WHO’S YOUR DADDY?

On a Wednesday, the Washington State House Democrats released their plan to fund education with a capital gains tax. On Thursday, the radio ads denouncing the plan as an assault on Washington families began to appear.  

Screen shot 2015-04-08 at 10.25.56 AM

At the hearing a few days later, the usual suspects lined up as you would expect: the folks from education, social services, and health care testified once again that we need to raise revenue for starved public infrastructure and do something about the most regressive tax system in the country, while the business lobbyists showed up to tell us that a capital gains tax would surely be the end of life as we know it.  

But along with the Olympia regulars, there were also a handful of concerned citizens, people whose day job is not to testify in legislative committees, but who thought the issue was important enough to show up any way. Some were from the Nick Hanauer wing of the rich people’s caucus. They were among the few people well off enough of to actually be affected by a capital gains tax, and they said they would be happy to pay it, recognizing Washington’s desperate need for new revenue and a fairer tax structure. Others were regular people, none of whom would likely feel the bite of a capital gains tax, all of whom denounced the plan as an assault on Washington families, just like the radio ads.  

Noticeably absent were the rich folks who don’t want to pay the capital gains tax.  They’re probably the people paying for the ads. The ads that ominously claimed that the House Democrats have targeted 30,000 Washington families for ruin.  

Here at the blog, we’re fully sick of this and all the other talk about families. If we have to listen to one more piety about how government must live within its current income, like a real family does, or one more distortion about how a capital gains tax will hurt Washington families, we’re gonna puke.

The citizens of Washington are not a family. And if we were, and state legislators were our mommies and daddies, they would probably be in jail, for having failed to provide for their children to go to school, utterly neglecting their mentally ill children, and allowing their really rich children to live rent-free while their poor children paid all the bills.  

And it’s those really rich kids that would pay the capital gains tax. Thirty thousand families sounds like a lot until you remember that Washington has about 3 million families. And the one percent who would pay the tax wouldn’t even pay that much—1250 bucks for every 25 grand they make buying and selling stock.  So if your portfolio made a million dollars one year, you’d have to make do with the $950,000 you’d have left after the tax.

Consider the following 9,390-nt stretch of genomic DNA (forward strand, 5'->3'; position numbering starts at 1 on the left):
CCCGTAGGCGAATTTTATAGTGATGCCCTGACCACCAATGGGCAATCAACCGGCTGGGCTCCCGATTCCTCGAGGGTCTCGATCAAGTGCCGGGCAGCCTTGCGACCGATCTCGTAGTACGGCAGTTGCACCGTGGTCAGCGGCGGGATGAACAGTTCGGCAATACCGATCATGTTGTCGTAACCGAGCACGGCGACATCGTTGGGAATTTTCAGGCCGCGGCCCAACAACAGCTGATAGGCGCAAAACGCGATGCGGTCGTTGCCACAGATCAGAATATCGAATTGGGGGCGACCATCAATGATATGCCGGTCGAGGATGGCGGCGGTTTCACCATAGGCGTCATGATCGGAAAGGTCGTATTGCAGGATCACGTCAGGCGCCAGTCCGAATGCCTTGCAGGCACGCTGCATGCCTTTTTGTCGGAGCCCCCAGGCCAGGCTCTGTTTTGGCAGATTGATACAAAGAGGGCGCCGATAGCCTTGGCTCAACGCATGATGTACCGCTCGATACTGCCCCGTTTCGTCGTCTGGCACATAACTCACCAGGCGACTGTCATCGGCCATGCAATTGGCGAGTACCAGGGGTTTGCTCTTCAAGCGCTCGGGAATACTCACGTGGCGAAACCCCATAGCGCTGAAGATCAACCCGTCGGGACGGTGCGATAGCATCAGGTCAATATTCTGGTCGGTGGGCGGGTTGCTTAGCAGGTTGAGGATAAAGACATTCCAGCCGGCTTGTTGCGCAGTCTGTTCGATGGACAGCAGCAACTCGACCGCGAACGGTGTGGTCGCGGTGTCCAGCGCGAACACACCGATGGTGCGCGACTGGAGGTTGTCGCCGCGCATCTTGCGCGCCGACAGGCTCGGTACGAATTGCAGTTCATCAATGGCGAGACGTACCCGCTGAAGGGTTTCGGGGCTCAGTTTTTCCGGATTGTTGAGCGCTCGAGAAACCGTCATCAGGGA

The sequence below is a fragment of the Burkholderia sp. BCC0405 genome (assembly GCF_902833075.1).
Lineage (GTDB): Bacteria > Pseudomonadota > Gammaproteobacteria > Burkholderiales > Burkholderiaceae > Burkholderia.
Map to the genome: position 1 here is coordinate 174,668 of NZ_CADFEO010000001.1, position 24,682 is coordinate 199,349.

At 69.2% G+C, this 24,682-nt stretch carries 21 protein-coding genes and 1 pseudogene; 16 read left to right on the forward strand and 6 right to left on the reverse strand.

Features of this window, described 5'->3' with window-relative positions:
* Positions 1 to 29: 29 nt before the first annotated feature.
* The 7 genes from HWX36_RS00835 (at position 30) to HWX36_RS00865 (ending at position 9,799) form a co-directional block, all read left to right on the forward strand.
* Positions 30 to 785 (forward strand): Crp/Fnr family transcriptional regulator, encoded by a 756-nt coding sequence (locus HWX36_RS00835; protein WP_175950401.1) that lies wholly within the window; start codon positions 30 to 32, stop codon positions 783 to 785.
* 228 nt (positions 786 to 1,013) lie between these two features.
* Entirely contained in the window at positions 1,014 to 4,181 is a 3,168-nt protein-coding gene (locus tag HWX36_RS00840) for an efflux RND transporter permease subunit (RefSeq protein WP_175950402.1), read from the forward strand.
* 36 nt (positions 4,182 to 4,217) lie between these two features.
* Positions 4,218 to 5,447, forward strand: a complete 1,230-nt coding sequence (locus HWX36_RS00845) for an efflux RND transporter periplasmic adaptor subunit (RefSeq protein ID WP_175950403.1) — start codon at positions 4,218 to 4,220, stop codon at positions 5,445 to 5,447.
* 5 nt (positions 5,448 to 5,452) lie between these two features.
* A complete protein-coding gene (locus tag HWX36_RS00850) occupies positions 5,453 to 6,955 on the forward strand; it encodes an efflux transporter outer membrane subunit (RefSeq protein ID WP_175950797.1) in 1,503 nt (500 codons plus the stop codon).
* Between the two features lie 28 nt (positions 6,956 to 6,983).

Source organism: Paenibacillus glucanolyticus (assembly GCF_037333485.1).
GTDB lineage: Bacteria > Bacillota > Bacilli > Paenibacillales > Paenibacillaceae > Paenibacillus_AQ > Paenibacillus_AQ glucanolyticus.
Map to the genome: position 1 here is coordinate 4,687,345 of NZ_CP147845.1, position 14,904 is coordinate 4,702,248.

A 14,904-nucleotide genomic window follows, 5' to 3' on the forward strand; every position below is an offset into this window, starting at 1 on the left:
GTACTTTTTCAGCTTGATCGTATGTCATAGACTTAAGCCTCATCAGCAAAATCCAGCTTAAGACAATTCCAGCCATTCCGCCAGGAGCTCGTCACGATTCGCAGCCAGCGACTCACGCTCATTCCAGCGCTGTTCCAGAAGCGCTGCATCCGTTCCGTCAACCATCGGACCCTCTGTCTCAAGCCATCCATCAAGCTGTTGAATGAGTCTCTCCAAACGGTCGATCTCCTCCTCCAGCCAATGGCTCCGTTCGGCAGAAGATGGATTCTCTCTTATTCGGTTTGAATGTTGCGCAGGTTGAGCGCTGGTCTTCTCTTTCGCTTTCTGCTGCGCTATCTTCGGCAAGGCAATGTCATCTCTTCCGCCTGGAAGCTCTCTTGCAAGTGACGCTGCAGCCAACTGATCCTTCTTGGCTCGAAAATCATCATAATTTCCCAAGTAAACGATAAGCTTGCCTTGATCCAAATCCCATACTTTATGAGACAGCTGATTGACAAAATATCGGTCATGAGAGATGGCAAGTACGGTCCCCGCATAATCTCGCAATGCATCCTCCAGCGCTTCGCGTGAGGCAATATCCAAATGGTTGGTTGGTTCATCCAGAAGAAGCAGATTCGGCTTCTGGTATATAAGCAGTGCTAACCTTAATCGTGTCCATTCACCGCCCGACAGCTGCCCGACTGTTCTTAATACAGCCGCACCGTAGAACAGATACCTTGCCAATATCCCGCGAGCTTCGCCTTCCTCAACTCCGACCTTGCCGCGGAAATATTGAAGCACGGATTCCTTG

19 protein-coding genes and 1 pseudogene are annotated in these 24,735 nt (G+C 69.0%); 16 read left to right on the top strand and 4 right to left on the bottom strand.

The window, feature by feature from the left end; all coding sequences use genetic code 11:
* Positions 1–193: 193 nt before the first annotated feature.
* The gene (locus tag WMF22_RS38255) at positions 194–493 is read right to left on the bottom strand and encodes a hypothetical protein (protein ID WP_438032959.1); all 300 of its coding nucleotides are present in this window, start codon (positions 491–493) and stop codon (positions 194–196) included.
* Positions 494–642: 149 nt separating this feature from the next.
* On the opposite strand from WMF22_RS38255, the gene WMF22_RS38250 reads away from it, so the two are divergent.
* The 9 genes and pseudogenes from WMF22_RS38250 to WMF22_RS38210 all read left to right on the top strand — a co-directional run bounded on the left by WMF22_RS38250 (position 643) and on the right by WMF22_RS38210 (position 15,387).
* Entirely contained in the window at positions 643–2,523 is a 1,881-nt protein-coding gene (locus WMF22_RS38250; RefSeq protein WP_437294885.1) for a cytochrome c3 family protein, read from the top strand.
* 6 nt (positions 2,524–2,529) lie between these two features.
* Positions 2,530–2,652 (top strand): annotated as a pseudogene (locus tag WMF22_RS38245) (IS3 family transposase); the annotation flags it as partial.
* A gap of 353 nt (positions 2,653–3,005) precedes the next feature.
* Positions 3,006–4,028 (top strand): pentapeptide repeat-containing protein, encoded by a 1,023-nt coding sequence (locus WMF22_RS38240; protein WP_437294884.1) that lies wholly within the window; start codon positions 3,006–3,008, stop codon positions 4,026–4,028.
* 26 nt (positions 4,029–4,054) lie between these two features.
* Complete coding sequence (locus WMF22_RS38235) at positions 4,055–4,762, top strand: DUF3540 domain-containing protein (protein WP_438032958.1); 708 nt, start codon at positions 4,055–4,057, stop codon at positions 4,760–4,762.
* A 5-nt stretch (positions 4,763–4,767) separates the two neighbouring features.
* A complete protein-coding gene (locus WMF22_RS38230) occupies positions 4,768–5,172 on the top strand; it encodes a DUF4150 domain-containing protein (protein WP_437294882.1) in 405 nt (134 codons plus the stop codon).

The capital gains tax would pay for the schools that our parent legislators have neglected so badly they’re about to be thrown in the clink. Only rich people would pay it and they wouldn’t pay that much. And they wouldn’t pack up to leave to avoid it, because the eight other states that don’t have it aren’t the kinds of places that appeal to rich Washingtonians.  A capital gains tax would be a small step toward making the most regressive tax system in the U.S. a little bit fairer.  There’s really nothing bad about it.

That’s probably why the people who oppose it have to buy misleading ads that spew clichés about families to try to convince regular people to go testify against it. 

GLASS HOUSES

You know the real fun is about to start when politicians start blogging about honesty and how the other side doesn’t play by the rules.  

Republican State Senate Majority Leader Mark Schoesler took to the Senate Republican Caucus blog last week to try to put pressure on the House Democrats as they prepare to release their budget proposal. Sounding like a cross between Ward Cleaver and Batman, Senator Schoesler warns the House to “play by the rules,” and spells out what “we expect from an honest budget proposal.” It seems that the Majority Leader is unwilling to talk about any budget proposal from the House that doesn’t include all the tax bills needed to pay for it. He threatens that such a proposal will “keep us here well past our scheduled adjournment date.”

fp1Senator Schoesler professes to care about rules and honesty, but he certainly doesn’t seem to have much use for consistency. On March 11, Senator Schoesler and all of his senate Republican colleagues (including budget chair Andy Hill, who Senator Schoesler name checks as his partner in demanding “honesty” from the Democrats) voted for SB 5954—a bill that does exactly what Senator Schoesler would forbid Democrats from doing.  

SB 5954 would reduce tuition at our state universities and colleges and promises to ante up the three or four hundred million dollars that would cost the institutions.  But it doesn’t say a word about where that money would come from. Both Senator Schoesler and Senator Hill spoke on the Senate floor to encourage their colleagues to vote for the bill and worry about where the money would come from later. All the speeches about responsibility and making sure the money is there to pay for something came from Democrats.  Senator Barbara Bailey, the Senate Higher Education Committee chair and SB 5954’s prime sponsor, along with Senators Schoesler and Hill, all sounded like New Deal Democrats as they righteously proclaimed that reducing tuition was The Right Thing To Do and were blithely unconcerned about how to pay for it.